27466

Journal, 1832–1834


Editorial Note
On 5 September 1834, JS left Kirtland

Located ten miles south of Lake Erie. Settled by 1811. Organized by 1818. Population in 1830 about 55 Latter-day Saints and 1,000 others; in 1838 about 2,000 Saints and 1,200 others; in 1839 about 100 Saints and 1,500 others. Mormon missionaries visited township...

More Info
with Oliver Cowdery

3 Oct. 1806–3 Mar. 1850. Clerk, teacher, justice of the peace, lawyer, newspaper editor. Born at Wells, Rutland Co., Vermont. Son of William Cowdery and Rebecca Fuller. Raised Congregationalist. Moved to western New York and clerked at a store, ca. 1825–1828...

View Full Bio
to attend a conference of elders in New Portage

Settled by 1815. Population severely diminished by epidemic, possibly typhus, in late 1820s. Mormon missionaries visited and preached at many meetings in town, by 1831. Large branch of LDS church organized, early 1830s. JS attended several church conferences...

More Info
, Ohio.121

Oliver Cowdery, Norton, OH, to William W. Phelps, 7 Sept. 1834, LDS Messenger and Advocate, Oct. 1834, 1:14; Minute Book 1, 8 Sept. 1834.  


In the second half of October, JS was again away from Kirtland, this time to visit the Latter-day Saints in Pontiac, Michigan. When in Kirtland, he continued to work on the church’s printing concerns and on building the House of the Lord

JS revelation, dated Jan. 1831, directed Latter-day Saints to migrate to Ohio, where they would “be endowed with power from on high.” In Dec. 1832, JS revelation directed Saints to “establish . . . an house of God.” JS revelation, dated 1 June 1833, chastened...

More Info
.122

Minute Book 1, 24 Sept. 1834; JS History, vol. B-1, 557.  


On the evening of 28 November 1834, the day before this journal resumes, JS attended a high council meeting and heard from members of the Tippets family, who were en route to Missouri

Area acquired by U.S. in Louisiana Purchase, 1803, and established as territory, 1812. Missouri Compromise, 1820, admitted Missouri as slave state, 1821. Population in 1830 about 140,000; in 1836 about 240,000; and in 1840 about 380,000. Mormon missionaries...

More Info
. In response to a December 1833 revelation that instructed church branches to “gather together all their moneys” and send “honorable men” to purchase lands in Jackson County

Settled at Fort Osage, 1808. County created, 16 Feb. 1825; organized 1826. Named after U.S. president Andrew Jackson. Featured fertile lands along Missouri River and was Santa Fe Trail departure point, which attracted immigrants to area. Area of county reduced...

More Info
, the church in Lewis

Formed from Willsborough Township, 4 Apr. 1805. Population in 1835 about 1,400. Population in 1840 about 1,500. Included post village of Lewis; settled 1796. Branch of LDS church established in township, by 1834. Members of branch sent letter, dated 20 Oct...

More Info
, New York, had sent the Tippetses with a letter to JS and $848.40 in donations of cash and property. The high council recommended that the migrants winter in Kirtland

Located ten miles south of Lake Erie. Settled by 1811. Organized by 1818. Population in 1830 about 55 Latter-day Saints and 1,000 others; in 1838 about 2,000 Saints and 1,200 others; in 1839 about 100 Saints and 1,500 others. Mormon missionaries visited township...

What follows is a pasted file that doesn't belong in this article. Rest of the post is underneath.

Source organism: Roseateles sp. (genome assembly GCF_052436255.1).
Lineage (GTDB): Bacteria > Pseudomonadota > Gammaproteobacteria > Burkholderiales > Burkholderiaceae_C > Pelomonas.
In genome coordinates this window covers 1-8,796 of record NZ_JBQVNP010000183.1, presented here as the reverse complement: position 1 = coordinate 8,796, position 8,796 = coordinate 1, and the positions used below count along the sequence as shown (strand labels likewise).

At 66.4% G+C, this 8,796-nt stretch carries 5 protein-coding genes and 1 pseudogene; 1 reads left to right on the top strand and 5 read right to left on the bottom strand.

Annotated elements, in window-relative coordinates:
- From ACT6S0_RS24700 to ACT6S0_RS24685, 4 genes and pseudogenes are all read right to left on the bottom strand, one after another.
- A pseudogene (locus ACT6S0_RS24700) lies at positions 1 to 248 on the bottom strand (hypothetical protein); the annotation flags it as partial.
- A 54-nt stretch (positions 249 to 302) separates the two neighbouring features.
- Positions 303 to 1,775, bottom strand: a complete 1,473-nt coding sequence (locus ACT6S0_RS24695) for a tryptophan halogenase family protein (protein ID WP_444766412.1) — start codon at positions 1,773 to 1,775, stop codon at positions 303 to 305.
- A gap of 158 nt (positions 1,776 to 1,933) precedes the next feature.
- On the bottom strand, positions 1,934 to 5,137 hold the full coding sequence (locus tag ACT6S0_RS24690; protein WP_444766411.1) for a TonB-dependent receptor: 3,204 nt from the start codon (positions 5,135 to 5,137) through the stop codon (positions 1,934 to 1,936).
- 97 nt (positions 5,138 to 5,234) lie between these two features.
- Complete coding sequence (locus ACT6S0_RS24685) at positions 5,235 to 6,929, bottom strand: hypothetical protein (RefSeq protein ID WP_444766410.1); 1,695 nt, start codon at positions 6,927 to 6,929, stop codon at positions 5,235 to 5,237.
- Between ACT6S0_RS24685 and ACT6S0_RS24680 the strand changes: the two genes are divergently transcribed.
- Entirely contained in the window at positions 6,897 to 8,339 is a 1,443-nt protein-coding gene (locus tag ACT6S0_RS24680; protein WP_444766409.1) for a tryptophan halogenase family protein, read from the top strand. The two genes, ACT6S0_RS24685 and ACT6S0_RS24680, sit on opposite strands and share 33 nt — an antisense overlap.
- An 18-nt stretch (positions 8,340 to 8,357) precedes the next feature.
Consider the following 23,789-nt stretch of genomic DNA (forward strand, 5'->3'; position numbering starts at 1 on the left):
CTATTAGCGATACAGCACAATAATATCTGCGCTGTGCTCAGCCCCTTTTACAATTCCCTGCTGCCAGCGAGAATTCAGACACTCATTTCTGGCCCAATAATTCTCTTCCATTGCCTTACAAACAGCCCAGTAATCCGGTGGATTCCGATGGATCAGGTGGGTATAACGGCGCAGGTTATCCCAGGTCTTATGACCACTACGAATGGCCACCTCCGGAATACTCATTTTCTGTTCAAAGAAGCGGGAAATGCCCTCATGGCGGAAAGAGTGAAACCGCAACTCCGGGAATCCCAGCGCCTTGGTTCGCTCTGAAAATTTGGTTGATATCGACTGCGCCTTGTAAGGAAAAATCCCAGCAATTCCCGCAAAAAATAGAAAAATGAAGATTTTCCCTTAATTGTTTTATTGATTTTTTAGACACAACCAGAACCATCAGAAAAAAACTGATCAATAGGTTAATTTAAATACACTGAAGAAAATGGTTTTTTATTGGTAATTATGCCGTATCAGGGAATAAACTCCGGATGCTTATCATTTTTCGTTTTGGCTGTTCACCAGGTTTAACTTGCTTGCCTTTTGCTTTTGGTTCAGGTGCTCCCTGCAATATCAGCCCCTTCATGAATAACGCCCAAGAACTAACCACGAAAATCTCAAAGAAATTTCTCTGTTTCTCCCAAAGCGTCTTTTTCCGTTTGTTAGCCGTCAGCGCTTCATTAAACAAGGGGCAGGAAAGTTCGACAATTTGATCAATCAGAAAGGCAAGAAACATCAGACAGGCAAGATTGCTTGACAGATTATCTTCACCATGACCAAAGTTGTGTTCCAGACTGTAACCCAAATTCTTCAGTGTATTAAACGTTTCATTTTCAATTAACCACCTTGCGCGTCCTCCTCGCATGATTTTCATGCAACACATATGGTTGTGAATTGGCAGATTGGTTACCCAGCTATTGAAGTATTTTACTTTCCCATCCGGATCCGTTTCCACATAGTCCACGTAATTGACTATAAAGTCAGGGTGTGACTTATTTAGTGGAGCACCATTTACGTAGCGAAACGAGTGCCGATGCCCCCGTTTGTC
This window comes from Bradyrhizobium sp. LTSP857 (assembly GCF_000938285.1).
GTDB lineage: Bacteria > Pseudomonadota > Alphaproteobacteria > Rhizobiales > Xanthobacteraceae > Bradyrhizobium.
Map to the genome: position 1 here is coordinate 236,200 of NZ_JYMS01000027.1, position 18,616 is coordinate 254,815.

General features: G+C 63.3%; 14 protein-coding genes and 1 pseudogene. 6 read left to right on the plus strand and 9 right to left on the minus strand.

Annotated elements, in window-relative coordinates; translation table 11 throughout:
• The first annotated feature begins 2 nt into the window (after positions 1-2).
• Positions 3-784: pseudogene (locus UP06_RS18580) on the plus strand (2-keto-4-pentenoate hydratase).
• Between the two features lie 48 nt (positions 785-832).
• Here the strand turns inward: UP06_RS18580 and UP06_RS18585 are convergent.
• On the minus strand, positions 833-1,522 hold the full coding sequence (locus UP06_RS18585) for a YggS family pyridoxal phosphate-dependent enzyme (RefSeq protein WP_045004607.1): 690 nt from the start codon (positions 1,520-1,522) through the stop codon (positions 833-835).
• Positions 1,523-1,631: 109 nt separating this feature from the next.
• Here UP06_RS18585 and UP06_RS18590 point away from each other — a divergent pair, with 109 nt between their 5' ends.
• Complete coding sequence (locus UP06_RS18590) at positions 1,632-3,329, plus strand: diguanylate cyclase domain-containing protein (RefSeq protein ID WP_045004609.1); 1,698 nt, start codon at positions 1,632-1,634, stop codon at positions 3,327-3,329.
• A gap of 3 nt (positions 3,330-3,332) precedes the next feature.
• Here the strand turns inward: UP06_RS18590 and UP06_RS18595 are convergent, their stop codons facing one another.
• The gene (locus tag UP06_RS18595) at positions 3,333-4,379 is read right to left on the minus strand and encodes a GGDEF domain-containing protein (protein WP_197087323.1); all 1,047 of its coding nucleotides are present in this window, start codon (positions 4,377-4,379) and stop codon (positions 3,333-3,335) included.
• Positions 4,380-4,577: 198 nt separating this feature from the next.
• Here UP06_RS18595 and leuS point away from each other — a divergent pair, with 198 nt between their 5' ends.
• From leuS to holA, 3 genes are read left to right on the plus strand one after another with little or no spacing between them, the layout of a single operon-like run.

More Info
and requested temporary financial help from them. John Tippets

5 Sept. 1810–14 Feb. 1890. Mail carrier, farmer. Born at Wilton, Rockingham Co., New Hampshire. Son of John Tippets and Abigail Pierce. Lived at Lewis, Essex Co., New York, 1813–1834. Baptized into LDS church by Elijah Collins, July 1832. Married first Abigail...

View Full Bio
and Caroline Tippets lent $430, to be paid back in the spring when they would resume their journey.123

Revelation, 16 and 17 Dec. 1833, in Doctrine and Covenants 97:10, 1835 ed. [D&C 101:72–73]; Minute Book 1, 28 Nov. 1834; Alvah Tippets, Lewis, NY, to JS, Kirtland, OH, 20 Oct. 1834, in Minute Book 1, pp. 78–80.  


This short-term financial assistance brought renewed hope and prompted the recording of prayers and resolutions.

29 November 1834 • Saturday

This evening Joseph and Oliver Cowdery

3 Oct. 1806–3 Mar. 1850. Clerk, teacher, justice of the peace, lawyer, newspaper editor. Born at Wells, Rutland Co., Vermont. Son of William Cowdery and Rebecca Fuller. Raised Congregationalist. Moved to western New York and clerked at a store, ca. 1825–1828...

View Full Bio
united in prayer for the continuance of blessings, after giving thanks for the relief which the Lord had lately sent us by opening the hearts of certain brethren from the East to loan us $430.
After conversing and rejoicing before the Lord on this occasion we agreed to enter into the following covenant with the Lord, viz:
That if the Lord will [p. 87]

Editorial Note
On 5 September 1834, JS left Kirtland

Located ten miles south of Lake Erie. Settled by 1811. Organized by 1818. Population in 1830 about 55 Latter-day Saints and 1,000 others; in 1838 about 2,000 Saints and 1,200 others; in 1839 about 100 Saints and 1,500 others. Mormon missionaries visited township...